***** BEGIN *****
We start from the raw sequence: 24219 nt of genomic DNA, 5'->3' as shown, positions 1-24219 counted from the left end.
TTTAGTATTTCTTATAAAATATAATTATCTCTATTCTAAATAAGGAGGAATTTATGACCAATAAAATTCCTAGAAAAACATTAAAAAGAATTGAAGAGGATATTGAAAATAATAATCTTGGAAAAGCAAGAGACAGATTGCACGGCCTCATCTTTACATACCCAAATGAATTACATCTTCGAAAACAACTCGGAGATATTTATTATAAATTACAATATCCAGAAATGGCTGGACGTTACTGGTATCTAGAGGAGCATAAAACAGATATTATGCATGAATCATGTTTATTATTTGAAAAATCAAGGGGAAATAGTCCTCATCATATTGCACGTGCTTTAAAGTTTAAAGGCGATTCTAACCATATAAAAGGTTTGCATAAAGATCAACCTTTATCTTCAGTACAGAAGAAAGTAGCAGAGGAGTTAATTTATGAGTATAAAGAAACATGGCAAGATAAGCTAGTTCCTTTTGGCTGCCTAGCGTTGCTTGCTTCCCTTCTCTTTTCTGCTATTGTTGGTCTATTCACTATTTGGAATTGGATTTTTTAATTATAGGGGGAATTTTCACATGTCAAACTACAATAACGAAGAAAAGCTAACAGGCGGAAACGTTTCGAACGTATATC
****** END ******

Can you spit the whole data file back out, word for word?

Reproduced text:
We start from the raw sequence: 24219 nt of genomic DNA, 5'->3' as shown, positions 1-24219 counted from the left end.
TTTAGTATTTCTTATAAAATATAATTATCTCTATTCTAAATAAGGAGGAATTTATGACCAATAAAATTCCTAGAAAAACATTAAAAAGAATTGAAGAGGATATTGAAAATAATAATCTTGGAAAAGCAAGAGACAGATTGCACGGCCTCATCTTTACATACCCAAATGAATTACATCTTCGAAAACAACTCGGAGATATTTATTATAAATTACAATATCCAGAAATGGCTGGACGTTACTGGTATCTAGAGGAGCATAAAACAGATATTATGCATGAATCATGTTTATTATTTGAAAAATCAAGGGGAAATAGTCCTCATCATATTGCACGTGCTTTAAAGTTTAAAGGCGATTCTAACCATATAAAAGGTTTGCATAAAGATCAACCTTTATCTTCAGTACAGAAGAAAGTAGCAGAGGAGTTAATTTATGAGTATAAAGAAACATGGCAAGATAAGCTAGTTCCTTTTGGCTGCCTAGCGTTGCTTGCTTCCCTTCTCTTTTCTGCTATTGTTGGTCTATTCACTATTTGGAATTGGATTTTTTAATTATAGGGGGAATTTTCACATGTCAAACTACAATAACGAAGAAAAGCTAACAGGCGGAAACGTTTCGAACGTATATC